This is a particularly positive and charming artwork from an artist who concentrated so often on the negative emotions within his own mind. We find a couple of female friends dancing on a beach, as the sun sets in the far distance. A large tree in the nearest foreground covers much of the scene, also providing a vertical structure to the composition. An extra tree is also on the left, essentially framing most of the remaining content between them. There are waves coming in from the sea which laps close to the figures in the centre of the painting, but there is a calmness here within the atmosphere. There other figures besides those dancing are dressed all in black, with no real features whatsoever and perhaps an intention from the artist that they be present but also entirely secondary within the hierarchial structure of the painting.

Munch would use the setting sun within his paintings many times, and would plan his day around this event in order to make sure that he was working right at this point. Examples of other paintings which feature something similar would be Summer Night by the Beach and Moonlight. One suspects that he found solace in the waves, allowing the sounds to take over his mind and distract him from the inner turmoil which had been dominating his life since childhood. He would sometimes produce seascapes with no sign of any evidence of humanity, whilst other upbeat works would have them within fun social settings such as Dance on the Beach. As a proud Norwegian, the natural surroundings in which he lived would always be a major consideration, with outdoor life being important to this nation's society, particularly through the months of light and sunshine.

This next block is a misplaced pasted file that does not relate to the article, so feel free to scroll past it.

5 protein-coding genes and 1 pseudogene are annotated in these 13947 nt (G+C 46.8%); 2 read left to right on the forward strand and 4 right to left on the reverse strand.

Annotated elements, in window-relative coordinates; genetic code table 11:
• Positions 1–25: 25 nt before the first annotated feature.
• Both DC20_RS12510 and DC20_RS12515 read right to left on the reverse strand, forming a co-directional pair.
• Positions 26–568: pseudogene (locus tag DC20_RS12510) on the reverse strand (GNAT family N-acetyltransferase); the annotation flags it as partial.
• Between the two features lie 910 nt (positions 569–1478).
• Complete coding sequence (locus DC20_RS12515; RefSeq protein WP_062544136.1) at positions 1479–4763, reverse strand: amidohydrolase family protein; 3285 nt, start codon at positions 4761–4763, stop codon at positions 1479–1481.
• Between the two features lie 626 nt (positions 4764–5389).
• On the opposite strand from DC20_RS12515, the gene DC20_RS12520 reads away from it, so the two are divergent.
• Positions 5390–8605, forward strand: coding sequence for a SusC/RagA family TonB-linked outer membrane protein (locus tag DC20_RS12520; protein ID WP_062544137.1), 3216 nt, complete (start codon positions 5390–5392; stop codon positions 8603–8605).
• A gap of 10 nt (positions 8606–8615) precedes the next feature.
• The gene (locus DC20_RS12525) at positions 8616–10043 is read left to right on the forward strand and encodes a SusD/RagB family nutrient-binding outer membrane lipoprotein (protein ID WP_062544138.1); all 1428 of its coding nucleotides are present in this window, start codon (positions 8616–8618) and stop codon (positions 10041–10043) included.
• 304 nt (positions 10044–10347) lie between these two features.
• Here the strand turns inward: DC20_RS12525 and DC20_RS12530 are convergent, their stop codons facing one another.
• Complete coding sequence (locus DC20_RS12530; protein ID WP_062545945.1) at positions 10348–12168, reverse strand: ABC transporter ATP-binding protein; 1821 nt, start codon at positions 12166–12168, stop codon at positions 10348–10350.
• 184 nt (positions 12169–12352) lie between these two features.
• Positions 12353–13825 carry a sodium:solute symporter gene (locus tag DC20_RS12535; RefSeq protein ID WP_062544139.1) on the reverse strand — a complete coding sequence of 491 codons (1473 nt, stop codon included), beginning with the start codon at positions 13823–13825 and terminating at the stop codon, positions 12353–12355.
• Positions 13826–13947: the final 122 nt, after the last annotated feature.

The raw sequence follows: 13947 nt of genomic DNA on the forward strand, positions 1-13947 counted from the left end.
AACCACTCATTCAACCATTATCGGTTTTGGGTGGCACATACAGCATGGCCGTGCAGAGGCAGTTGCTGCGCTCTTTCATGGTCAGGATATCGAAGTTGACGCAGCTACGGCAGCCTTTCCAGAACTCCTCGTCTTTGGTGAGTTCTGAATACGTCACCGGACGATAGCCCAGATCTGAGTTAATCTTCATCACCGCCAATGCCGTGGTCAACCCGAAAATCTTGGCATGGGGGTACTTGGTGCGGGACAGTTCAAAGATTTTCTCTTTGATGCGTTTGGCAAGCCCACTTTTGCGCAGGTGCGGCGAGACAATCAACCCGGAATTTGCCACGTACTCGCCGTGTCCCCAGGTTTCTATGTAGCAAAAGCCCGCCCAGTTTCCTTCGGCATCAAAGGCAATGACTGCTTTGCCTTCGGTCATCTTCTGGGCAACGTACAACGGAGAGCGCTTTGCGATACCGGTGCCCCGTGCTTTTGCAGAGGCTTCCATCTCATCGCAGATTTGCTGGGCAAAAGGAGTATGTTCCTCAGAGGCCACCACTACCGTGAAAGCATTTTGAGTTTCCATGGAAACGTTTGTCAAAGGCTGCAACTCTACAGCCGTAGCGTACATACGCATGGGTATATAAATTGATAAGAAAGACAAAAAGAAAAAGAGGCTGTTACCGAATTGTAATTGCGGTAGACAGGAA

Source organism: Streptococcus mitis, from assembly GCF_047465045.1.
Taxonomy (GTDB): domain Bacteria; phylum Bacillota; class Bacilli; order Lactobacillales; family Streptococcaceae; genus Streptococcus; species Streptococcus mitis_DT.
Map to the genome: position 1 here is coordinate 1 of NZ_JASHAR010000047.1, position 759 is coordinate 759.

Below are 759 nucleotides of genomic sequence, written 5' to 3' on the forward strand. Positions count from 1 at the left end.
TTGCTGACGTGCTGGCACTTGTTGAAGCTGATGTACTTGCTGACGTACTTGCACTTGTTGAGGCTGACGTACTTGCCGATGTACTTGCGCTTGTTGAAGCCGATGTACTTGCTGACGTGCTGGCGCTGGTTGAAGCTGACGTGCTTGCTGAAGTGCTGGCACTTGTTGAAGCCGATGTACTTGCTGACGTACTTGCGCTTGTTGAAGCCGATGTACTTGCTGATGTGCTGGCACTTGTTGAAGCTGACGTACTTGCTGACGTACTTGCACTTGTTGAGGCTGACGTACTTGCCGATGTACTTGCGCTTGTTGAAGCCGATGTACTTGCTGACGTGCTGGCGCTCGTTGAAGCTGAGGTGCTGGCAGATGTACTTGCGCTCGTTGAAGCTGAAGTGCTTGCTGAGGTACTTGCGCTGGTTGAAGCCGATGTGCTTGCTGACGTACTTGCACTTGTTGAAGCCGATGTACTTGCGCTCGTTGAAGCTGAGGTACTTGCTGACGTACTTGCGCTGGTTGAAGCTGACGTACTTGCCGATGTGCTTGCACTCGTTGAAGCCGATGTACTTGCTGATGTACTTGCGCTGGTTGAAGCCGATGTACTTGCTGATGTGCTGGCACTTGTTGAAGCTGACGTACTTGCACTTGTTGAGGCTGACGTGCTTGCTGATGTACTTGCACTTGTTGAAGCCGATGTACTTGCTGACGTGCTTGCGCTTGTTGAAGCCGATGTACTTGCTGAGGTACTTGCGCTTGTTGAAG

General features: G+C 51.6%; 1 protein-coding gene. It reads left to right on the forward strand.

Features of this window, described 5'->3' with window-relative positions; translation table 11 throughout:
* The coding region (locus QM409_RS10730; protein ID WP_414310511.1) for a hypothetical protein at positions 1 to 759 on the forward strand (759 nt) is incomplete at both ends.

This particular painting is now owned by the National Gallery in Prague. It is rare for any artwork from Munch to be found within this country, making it a bonus for his supporters within the Czech Republic. They have a great array of related artists within their international collection, including the likes of Picasso, Monet, Van Gogh, Gauguin, Renoir, Schiele, MirĂ³ and Klimt. In terms of specific artworks, some of the highlights of their collection within this approximate time period of the mid to late 19th century, you will also find The Maiden by Gustav Klimt, The Slav Epic by Alphonse Mucha and a Self Portrait by Henri Rousseau. Aside from that, for those with broader artistic tastes, there are also several old masters featured as well within an overall collection that runs into the many thousands of individual items.